More likely is that Mrs May will try yet again to bludgeon her deal through next week in the hope that the European Research Group (ERG who are a group but are not European and do not carry out research) and the DUP will clutch at this straw. However, the genie of Party indiscipline is out of the bottle and although the DUP and most of the ERG will back her, some diehards will not and Tory Remainers must be feeling emboldened. At the time of writing, there is talk of holding a series of indicative votes on cumulatively softer options: the Customs Union, the Single Market, the EEA or Common Market 2.0 (aka Norway plus). There is a good chance all could get through, albeit quite narrowly by the end. The Tories would be badly split but Labour under the healing influence of Deputy Leader Watson should hang together with very few rebels.

The rest of the EU leaders, despite having ruled out any further negotiations, would surely be very receptive to any proposal that is softer than Mrs May’s deal and grant an extension to Article 50. Moreover, it would avoid the need for a new referendum. Philip Hammond has been quietly canvassing this approach for some time and the cross-party Letwin-Cooper combo are planning to bring the idea to the vote. It seems Mr Corbyn is now jumping on the bandwagon. A final attraction could be that it would avoid the tricky matter of holding European Parliamentary elections in the UK.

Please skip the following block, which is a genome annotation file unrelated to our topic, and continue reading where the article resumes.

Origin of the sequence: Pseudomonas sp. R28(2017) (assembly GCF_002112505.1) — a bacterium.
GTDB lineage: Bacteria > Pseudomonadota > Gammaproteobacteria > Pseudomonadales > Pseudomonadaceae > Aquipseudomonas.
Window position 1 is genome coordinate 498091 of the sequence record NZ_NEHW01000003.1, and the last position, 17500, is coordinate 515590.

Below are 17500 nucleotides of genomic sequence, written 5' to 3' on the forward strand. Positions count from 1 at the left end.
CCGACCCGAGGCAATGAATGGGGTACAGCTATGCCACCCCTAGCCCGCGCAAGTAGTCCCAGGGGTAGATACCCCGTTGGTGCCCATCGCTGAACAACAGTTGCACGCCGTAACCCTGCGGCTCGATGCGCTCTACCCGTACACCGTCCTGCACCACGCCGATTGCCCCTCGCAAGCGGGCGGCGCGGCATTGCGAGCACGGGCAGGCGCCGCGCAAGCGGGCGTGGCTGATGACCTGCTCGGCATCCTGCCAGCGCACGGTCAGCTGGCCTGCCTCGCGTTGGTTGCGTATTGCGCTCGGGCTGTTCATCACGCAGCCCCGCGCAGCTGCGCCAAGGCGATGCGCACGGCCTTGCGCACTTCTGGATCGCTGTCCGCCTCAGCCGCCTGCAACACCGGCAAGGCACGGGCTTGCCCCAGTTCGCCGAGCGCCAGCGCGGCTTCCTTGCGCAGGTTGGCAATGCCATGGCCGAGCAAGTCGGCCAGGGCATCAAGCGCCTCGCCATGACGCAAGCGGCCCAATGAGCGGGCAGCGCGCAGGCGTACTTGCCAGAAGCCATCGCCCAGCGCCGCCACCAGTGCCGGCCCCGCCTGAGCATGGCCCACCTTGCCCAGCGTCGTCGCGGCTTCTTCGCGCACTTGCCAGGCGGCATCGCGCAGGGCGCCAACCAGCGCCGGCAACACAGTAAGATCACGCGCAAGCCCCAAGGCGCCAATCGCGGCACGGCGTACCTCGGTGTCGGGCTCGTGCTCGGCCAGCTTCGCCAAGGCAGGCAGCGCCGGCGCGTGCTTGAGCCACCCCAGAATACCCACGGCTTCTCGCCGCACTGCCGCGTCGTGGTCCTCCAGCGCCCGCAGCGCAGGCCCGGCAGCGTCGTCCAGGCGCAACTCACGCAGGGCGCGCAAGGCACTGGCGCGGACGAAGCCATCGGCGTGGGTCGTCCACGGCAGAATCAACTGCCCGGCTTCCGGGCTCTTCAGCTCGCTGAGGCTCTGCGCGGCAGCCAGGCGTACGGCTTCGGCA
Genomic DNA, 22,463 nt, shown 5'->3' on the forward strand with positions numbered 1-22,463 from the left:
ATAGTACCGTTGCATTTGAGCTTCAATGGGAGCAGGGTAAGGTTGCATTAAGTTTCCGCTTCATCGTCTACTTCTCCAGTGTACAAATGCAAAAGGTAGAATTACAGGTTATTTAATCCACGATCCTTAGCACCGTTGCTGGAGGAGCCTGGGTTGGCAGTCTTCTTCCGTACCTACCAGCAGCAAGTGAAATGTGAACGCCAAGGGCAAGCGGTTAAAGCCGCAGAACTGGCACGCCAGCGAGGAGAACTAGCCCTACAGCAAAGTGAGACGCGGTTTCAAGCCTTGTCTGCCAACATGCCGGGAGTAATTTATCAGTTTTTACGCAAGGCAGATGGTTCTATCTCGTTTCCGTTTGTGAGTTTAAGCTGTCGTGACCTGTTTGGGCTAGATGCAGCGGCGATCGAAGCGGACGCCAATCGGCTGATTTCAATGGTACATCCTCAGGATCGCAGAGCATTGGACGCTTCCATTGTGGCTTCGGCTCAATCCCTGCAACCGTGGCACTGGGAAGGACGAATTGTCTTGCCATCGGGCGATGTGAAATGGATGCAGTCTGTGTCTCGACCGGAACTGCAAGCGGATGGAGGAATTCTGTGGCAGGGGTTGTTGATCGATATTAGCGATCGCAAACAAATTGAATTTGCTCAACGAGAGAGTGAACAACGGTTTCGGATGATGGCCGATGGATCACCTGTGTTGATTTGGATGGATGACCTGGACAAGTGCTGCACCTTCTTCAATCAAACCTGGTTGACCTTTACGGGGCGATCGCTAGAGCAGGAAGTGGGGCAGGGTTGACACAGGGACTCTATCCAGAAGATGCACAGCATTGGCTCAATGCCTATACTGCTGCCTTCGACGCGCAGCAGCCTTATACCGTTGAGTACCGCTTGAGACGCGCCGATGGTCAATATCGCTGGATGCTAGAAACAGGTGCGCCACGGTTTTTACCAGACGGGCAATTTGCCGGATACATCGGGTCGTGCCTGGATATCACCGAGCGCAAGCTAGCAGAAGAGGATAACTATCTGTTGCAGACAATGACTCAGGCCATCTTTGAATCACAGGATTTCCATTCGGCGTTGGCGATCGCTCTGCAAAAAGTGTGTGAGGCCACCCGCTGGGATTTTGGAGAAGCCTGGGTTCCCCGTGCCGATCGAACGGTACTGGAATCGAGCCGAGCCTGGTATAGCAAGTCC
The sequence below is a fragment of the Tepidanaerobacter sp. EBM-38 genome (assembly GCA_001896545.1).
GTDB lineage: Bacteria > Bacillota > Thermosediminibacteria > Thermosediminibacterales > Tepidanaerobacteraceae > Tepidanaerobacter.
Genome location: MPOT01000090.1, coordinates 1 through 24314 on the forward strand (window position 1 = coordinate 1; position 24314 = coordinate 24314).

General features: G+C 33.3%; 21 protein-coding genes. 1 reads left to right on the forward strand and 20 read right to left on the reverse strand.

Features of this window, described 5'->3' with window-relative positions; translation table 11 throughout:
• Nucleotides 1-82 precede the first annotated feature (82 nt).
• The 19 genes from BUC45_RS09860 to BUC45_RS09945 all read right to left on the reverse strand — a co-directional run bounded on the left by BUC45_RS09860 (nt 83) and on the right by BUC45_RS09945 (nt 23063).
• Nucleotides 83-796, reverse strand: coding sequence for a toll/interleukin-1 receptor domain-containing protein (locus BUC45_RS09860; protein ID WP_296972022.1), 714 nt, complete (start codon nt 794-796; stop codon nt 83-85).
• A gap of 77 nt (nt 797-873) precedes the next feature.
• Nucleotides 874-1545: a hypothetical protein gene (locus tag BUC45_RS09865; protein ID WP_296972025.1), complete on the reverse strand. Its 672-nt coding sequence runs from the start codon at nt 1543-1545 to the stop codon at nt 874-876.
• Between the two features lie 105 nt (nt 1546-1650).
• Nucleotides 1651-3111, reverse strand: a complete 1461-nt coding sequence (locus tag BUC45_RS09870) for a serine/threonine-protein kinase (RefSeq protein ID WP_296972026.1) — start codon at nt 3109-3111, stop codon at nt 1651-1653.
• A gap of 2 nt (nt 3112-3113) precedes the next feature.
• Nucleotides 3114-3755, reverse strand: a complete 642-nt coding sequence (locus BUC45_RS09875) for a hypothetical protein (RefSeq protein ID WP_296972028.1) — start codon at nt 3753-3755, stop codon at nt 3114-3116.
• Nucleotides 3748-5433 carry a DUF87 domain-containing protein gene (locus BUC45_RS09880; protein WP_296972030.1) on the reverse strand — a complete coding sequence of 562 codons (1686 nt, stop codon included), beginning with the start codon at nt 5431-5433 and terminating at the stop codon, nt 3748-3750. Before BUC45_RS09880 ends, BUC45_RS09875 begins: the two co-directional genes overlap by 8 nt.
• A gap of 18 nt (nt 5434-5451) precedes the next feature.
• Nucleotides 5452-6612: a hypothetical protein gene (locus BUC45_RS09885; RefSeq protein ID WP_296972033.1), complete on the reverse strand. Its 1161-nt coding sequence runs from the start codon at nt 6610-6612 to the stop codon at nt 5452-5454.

Accordingly, the ‘worst’ or hardest case is looking to be Mrs May’s deal with extra time agreed with the EU to introduce the enabling legislation. The most likely outcome is something close to Common Market 2.0 including important add-ons of associate membership of various EU agencies. There is even the possibility that MPs will get so carried away in reaching consensus that the UK remains in the EU with or without a new referendum. This will all come as a relief to businesses large and small, domestic and multinational. They may take time to have the confidence to invest and hire but they will surely do so in due course.

As expected, the pound has been quick to rise in response, but traders were content over the last few days to take profits at levels much above $1.32. More evidence will be required over the next few days. A stronger pound currently means that the FTSE weakens, but that should change if Parliament can put an end to the increasingly damaging uncertainty of the last three years.

At what seems like a pivotal moment it is important to remember Yogi Berra’s immortal ‘’ it ain’t over till it’s over’ or, indeed, the more ‘cultured’ operatic reference “It ain’t over till the fat lady sings”. Mrs May is the opposite of fat but as the FT’s George Parker wrote today following her latest humiliations: ‘’Is May losing her way to victory?”. Perhaps Peter Brookes may have been premature in his savage satirical comparison  with Manchester United’s improbable win in Paris.

The opinions expressed in this article are the author’s own and do not reflect the view of MarketExpress – India’s first Global Analysis & Sharing Platform or the organization(s) that the author represents in his personal capacity.